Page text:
Finding Roadside Gold in Alaska
It had been a dry, hot summer in the Alaska interior. Many of the creeks I’d prospected up were now dry. Most of the old timers here on Hog’em Gulch said they hadn’t seen it this dry in years. The only creek running in a steady wide stream was Hog’em.
The big miners on one of the side streams had saved a large pond of water from spring to sluice with during the summer. The chocolaty looking water was recycled again and again and run through the large sluicing plant until it became thick with mud and silt.
The EPA paid a visit to the big miners one afternoon and smiled the whole time they looked over the large commercial operation. What could they say–it was totally recycled water, no discharge, no creek to discharge into, and no water to replenish.
Suction dredge operator Chris Kriendler, up Hog’em about a mile, had built a six-foot deep pond. The creek lacked depth, and a small school of grayling had made their home in his pond because the creek was too shallow for them to swim any distance.
Chris welcomed the fish. Fortunately for the fish they were safe, because Chris was not a fish eater. Chris said the fish were real characters and very funny to watch. He kept them fed by digging at the edge of the creek side and knocking out bugs and worms now and then for them to eat.
Chris’s wife Trish used a highbanker nearby, working some bedrock away from Hog’em.
The bedrock off the creeks, or where the water had receded, leaving the bedrock dry, was ripe for a MACK-VACK. Although the vacuum unit can be used in water also, it does an excellent job on the dry bedrock.
I was driving my pickup up and down the creek, and up a few side gulches looking for a good place to run the Vack. I saw Trish and she pointed out a spot along the road where someone had started to break up bedrock and got some good color.
I drove my dust-covered truck through the shallow remnants of Hog’em Gulch to the other side, where a bumpy dirt road went up the waterless creek where the big miners were running off of the recycled water.
Along this road, about fifty feet from Hog’em, I found the bedrock Trish told me about near the edge of the road. What a convenient spot, I thought to myself. I parked the truck nearby on top of the bedrock I was about to work.
I fixed myself a bologna sandwich, sipped a Seven-up, and sprayed a little bug dope on.
After working bedrock for many years I’ve learned to do it in comfort, complete with soft pads to either kneel or sit on. Pads will save your bones–believe me!
The bedrock I was about to work was set up very well. All I had to do was set up my pad and sit down with my feet in a hole.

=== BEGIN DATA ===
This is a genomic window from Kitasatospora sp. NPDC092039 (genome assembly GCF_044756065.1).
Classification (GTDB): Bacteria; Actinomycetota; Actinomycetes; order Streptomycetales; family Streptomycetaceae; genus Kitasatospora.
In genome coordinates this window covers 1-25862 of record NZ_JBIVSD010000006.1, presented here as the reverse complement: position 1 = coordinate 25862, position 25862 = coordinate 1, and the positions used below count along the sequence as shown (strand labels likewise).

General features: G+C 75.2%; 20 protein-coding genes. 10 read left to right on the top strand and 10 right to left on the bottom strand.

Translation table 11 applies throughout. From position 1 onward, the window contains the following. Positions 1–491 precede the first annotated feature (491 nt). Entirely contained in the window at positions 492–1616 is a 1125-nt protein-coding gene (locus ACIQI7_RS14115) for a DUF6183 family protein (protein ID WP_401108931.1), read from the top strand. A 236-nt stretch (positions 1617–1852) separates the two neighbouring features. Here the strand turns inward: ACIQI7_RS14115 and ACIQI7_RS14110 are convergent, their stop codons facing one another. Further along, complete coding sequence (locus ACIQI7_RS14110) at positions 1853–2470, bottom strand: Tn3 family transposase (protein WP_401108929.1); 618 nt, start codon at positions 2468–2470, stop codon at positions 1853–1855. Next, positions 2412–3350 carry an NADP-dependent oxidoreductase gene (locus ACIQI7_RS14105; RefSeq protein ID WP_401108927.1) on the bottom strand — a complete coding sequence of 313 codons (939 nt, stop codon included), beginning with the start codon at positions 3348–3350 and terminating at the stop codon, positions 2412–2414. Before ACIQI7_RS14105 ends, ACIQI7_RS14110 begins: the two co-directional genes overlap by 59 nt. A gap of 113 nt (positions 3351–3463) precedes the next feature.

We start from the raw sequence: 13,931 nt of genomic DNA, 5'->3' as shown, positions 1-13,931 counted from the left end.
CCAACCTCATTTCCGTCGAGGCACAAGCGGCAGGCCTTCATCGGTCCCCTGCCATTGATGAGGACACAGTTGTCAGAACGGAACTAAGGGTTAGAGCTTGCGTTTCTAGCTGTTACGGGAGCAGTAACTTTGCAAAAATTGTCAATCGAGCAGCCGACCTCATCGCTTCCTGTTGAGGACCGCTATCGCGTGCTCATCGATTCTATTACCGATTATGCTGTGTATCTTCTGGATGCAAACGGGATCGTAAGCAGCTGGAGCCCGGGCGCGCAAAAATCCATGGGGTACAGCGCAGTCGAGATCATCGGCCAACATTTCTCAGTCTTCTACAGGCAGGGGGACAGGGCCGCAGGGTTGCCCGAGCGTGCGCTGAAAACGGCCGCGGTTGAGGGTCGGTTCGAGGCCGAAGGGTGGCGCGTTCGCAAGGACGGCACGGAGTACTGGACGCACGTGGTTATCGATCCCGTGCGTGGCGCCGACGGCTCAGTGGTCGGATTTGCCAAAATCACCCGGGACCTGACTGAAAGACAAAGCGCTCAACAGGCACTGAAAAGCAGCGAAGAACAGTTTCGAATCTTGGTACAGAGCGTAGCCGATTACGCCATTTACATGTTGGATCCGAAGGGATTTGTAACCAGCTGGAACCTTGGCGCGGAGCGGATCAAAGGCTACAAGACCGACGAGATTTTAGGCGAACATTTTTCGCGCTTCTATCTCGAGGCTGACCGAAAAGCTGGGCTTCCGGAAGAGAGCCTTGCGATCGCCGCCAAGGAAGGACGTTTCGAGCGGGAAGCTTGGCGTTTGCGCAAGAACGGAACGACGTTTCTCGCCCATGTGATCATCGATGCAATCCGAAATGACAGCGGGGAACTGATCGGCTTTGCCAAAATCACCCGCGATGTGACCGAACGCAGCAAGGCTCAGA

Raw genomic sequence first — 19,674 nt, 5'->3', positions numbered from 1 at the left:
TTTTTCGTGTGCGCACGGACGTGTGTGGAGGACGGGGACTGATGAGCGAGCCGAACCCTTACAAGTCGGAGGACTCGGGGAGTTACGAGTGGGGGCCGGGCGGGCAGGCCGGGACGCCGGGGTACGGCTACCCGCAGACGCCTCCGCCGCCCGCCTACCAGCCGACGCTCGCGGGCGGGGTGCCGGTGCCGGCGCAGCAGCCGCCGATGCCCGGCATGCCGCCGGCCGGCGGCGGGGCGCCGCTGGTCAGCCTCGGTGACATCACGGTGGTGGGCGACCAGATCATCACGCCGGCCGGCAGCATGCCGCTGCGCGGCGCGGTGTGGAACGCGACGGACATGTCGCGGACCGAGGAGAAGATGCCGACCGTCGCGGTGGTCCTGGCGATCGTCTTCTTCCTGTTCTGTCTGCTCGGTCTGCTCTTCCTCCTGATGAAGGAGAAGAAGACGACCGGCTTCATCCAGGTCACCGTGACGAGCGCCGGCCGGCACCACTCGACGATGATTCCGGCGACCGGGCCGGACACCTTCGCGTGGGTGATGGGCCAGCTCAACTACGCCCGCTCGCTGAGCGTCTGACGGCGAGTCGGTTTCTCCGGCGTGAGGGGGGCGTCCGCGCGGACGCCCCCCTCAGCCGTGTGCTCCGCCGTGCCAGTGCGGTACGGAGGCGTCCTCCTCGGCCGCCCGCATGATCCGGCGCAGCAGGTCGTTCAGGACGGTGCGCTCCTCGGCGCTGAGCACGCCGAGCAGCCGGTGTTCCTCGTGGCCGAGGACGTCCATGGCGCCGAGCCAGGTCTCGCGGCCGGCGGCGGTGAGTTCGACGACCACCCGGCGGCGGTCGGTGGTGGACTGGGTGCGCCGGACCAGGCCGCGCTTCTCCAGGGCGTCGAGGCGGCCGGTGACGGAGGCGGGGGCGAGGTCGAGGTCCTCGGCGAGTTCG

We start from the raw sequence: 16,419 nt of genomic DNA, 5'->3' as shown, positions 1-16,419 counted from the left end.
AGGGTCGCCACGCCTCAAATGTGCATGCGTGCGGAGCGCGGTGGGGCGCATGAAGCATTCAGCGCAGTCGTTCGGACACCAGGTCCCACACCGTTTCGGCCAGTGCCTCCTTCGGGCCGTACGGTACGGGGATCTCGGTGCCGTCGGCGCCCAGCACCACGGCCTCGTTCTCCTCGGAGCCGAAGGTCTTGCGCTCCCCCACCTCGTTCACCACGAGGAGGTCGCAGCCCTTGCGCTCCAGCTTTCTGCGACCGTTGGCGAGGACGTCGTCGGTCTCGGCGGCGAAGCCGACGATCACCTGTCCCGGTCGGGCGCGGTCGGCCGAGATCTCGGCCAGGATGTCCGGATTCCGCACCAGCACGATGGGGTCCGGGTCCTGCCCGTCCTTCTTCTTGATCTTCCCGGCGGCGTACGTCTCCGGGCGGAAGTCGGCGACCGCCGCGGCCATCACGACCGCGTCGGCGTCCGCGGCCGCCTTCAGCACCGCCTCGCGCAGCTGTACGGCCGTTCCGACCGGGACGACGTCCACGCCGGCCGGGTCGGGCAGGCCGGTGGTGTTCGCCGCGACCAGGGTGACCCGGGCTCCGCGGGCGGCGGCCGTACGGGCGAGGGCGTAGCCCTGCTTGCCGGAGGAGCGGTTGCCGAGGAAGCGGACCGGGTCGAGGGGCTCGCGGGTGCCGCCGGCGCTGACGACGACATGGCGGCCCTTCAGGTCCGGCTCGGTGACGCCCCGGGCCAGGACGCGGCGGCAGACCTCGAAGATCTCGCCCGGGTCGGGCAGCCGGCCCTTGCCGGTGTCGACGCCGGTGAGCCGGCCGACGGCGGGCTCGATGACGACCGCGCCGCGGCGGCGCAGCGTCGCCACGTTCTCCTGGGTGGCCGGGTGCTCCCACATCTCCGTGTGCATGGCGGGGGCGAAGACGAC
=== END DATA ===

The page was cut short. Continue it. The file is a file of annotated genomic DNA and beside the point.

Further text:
Using a small wrecking bar and large knife, I pried apart the large bedrock slabs, which were granite. Layers of clay and sand could be found packed in cracks and crevices. After I piled up dirt and removed larger rocks off to the side, I started up the VACK and with ease sucked up all and any loose particles of dust or dirt. The narrow hose attachment was great to get into the corners with, and for general cleanup.
If I wanted to move larger piles faster I took off the attachment. I could set the throttle on automatic or run it manually, speeding up the motor for a more powerful suction.
I ran the Vack until the bucket was nearly half full. There are several ways to produce with this valuable prospecting tool. If you have a hand sluice, high banker, or any type of water-operated gold separator that the contents of the bucket can be poured into, this will greatly speed up your gold production. But if you’re just testing, its easy to pan out the contents.
The Vack sucked up even the very fine dirt from the bedrock and after working most of the afternoon, it was cleaning up gold so well I estimated I was working on an average of a quarter-ounce of gold per yard of dirt. Most of the large commercial operations couldn’t even come near that ratio. They were recovering about an ounce to two ounces of gold per hundred yards.
I tested out about six half-bucketfuls, and recovered just over a pennyweight in small nuggets and fines. With each pan, I was able to determine fairly accurately in which direction throughout the bedrock the paystreak ran. Towards the road, I determined the paystreak held less gold. Working the bedrock towards the bank, the gold recovered was also less, but heading down toward the creek the gold recovered by the Vack was very consistent.
The Vack was stingy on gas and hardly used any. Its suction picked up a number of large rocks, though I tried to keep away from the large rocks.
After cleaning out a bedrock area, just to see how well it did, I went back through and vacuumed for any dust and found no stragglers. It was a perfect cleanup tool.
One of the big miners up the creek came down and watched and was amazed. He was even thinking how great it would be for cleaning up fines from his large sluice.
I sat on the edge of the bedrock after emptying the bucket into my large gold pan. I shook my head and smiled and thought, what a neat, thorough way to mine for gold.
I knew I had cleaned this bedrock up well and wouldn’t have to come back to this spot again!